Every April since I can remember, I have looked forward to the arrival of big spring bluefish. They are mean and lean, and bring outstanding fishing to the surf, inlets, and back bays.
Back in the 1980s, when I decided to make the Jersey Shore my home, the first reports of mackerel being caught by early-season headboats meant that, shortly thereafter, we’d start seeing big gator bluefish moving inshore and north from the Outer Banks of North Carolina. When these schools of migrating fish merged in New Jersey, the fishing was insane.
It didn’t matter where I fished because the blues were there day and night. At that same time, the striped bass population was severely depleted, so bluefish provided the best opportunity for catching big fish from shore.
I recall walking all the way out on the north side of Cold Spring Inlet and some of the biggest bluefish just about pulled me into the water with their strength and attitude. On one occasion, I got stuck in the rocks trying to land a particularly ornery blue.
In the back bays at night, the blues were so thick that I could barely avoid them while trying to catch tiderunner weakfish (and losing many lures in the process). I grew to resent them back then, and it took me many years to really appreciate what wonderful gamefish they really are.
Out in the surf, if I fished a mullet rig using four dozen frozen mullet from the previous fall, I’d catch four dozen blues in a single outing.
Come summer, the big schools of bluefish headed back out to sea but not far. On any night during the summer, an angler could hop on a party boat that would anchor up a mile or two off the beach and chum up enormous bluefish. When the fish found the slick, the incredible bite would last all night.
The anglers on board dropped down a weight and a huge chunk of mackerel, and within minutes, all of them would be locked into serious battles. At times, the mates could hardly keep up with the calls for “Gaff!” Losing a few fish was inevitable, but most anglers still left the boat with a burlap bag full of 15-pound blues that they could barely drag off the boat at 4 a.m. In many cases, after battling about 10 of these fish, I was done and needed a break to give my arms a chance to regain their strength. At that point, I’d sit back and watch the craziness unfolding around me.
I think back now and wonder what we did with all those fish we kept. Some ended up as shark bait for the big-game offshore fishermen and I am sure some made it into a smoker, but far too many were wasted.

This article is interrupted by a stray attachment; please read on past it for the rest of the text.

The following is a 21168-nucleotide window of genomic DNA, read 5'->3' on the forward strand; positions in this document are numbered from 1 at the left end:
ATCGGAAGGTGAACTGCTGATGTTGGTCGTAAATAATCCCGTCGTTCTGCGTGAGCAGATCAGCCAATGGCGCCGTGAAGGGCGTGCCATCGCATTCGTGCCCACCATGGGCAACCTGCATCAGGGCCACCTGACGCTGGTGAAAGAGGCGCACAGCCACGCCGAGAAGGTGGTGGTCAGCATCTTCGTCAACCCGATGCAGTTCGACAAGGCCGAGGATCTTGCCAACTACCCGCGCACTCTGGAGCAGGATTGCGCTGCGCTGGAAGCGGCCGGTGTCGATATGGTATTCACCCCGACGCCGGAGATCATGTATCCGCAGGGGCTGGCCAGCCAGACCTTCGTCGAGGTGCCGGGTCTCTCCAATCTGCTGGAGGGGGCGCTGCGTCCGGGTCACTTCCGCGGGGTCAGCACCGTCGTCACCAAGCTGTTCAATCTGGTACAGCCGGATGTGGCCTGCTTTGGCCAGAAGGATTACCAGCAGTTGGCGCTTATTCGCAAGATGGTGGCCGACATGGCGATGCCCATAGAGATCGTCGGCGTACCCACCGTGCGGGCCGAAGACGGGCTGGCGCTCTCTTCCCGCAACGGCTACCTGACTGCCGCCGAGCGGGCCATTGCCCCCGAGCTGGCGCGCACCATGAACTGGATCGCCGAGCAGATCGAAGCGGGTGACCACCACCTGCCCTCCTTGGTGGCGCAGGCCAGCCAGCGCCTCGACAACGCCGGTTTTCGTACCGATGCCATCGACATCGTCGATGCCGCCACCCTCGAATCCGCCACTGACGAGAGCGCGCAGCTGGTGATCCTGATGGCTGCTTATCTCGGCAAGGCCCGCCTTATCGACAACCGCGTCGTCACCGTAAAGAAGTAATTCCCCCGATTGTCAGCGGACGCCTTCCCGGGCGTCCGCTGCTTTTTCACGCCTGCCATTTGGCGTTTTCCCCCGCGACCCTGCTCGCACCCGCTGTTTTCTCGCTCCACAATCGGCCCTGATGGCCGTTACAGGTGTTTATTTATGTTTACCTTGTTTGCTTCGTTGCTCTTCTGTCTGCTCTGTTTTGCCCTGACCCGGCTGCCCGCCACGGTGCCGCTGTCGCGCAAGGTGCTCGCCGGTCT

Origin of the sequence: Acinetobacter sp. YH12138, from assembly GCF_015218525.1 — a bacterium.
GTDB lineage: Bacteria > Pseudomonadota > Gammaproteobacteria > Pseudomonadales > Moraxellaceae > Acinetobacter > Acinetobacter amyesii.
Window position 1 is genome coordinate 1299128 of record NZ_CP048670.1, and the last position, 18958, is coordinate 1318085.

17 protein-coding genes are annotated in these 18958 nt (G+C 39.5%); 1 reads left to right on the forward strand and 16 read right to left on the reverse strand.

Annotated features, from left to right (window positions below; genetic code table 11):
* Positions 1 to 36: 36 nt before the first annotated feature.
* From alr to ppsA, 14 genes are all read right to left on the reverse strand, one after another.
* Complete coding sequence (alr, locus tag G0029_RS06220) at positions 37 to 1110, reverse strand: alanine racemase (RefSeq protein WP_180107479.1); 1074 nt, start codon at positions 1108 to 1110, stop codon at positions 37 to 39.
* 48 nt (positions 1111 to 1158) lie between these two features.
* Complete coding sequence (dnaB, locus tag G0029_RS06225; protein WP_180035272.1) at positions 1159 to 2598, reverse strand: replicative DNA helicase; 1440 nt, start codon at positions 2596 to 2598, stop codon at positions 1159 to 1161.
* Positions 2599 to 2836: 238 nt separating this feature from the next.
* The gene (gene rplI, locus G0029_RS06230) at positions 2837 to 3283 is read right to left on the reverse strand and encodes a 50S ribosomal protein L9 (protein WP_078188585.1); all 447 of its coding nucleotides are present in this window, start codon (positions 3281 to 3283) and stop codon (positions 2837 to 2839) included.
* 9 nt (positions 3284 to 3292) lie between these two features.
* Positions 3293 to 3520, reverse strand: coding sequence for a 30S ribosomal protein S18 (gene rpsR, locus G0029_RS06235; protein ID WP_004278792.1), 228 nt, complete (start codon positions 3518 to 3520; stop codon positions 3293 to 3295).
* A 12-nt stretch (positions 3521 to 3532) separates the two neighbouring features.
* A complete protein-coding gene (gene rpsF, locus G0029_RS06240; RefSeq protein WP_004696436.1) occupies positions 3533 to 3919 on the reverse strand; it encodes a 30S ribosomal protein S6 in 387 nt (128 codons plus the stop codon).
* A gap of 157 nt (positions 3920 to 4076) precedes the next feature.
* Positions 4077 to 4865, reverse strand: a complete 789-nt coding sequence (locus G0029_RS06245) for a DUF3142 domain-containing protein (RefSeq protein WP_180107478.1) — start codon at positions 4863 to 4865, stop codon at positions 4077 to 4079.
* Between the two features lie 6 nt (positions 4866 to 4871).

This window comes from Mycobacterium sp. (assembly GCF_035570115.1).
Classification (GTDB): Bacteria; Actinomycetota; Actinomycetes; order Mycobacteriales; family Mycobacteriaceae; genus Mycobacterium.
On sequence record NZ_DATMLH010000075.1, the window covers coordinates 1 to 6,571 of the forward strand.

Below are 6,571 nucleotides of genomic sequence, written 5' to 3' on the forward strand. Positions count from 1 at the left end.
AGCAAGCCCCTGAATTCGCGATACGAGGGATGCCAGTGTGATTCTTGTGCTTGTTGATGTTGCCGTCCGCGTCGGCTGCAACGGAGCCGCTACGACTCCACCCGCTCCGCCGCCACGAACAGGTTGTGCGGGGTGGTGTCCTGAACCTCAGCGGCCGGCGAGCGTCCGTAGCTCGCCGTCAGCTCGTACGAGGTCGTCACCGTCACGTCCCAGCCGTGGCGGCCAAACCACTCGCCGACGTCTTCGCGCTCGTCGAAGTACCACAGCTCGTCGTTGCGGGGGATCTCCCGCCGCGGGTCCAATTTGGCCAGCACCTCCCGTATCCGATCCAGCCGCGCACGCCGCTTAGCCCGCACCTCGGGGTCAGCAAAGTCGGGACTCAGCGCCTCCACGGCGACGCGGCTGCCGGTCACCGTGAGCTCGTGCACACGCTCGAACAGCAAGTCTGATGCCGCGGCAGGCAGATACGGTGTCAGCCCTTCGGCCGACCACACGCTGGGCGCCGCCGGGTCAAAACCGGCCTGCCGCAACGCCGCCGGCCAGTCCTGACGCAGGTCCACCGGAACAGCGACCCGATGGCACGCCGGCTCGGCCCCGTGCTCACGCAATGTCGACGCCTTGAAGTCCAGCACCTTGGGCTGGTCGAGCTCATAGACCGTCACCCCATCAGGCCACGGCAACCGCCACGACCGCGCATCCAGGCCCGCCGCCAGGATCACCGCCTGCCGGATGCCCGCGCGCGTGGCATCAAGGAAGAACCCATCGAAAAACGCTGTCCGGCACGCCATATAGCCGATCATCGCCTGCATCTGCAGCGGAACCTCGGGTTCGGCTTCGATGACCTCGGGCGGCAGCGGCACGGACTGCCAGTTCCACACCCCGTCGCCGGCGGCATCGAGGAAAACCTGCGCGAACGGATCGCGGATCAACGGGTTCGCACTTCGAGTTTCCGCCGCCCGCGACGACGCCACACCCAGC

As the striper population rebounded in the 1990s, even more anglers began to regard the bluefish as a nuisance for stealing and destroying expensive striped bass plugs and lures. Even back then, there was a noticeable decline in the stock, but it was overshadowed by excellent fishing for striped bass and weakfish.
After the turn of the 21st century, bluefish were still around, though not the same as in the past. There were still decent spring and fall runs, but then in 2016, I experienced some of the best bluefish action I have seen in my lifetime. Worldclass bluefish running 10 to 20 pounds and up to 40 inches invaded our inlets and back bays in massive schools. The runs lasted 4 to 6 weeks, with fishermen catching every day. Blues of all sizes are, pound for pound, some of the hardest fighters in our waters, and fish of that size are especially strong.
Unfortunately, fishermen showed the same lack of respect for this resource as they did in the 1980s, leaving the jetties with hundreds of pounds of bluefish, even sometimes exceeding the 15-fish limit.
The spring run of huge bluefish still arrived on time for the next couple of springs, and they made decent showings in the fall, but during the last couple years, the blues disappeared. It was as if they vanished, spring, summer, and fall.
In 2020, bluefish were declared overfished, and the daily bag limit was cut down to three fish (five fish on for-hire vessels). Over my decades of fishing for blues, they have earned my utmost respect as a great gamefish and are a crucial part of both the ecosystem and the local fishing community. I hope everyone also shows them this respect going forward so that the next generations of anglers can also enjoy these great fighting fish.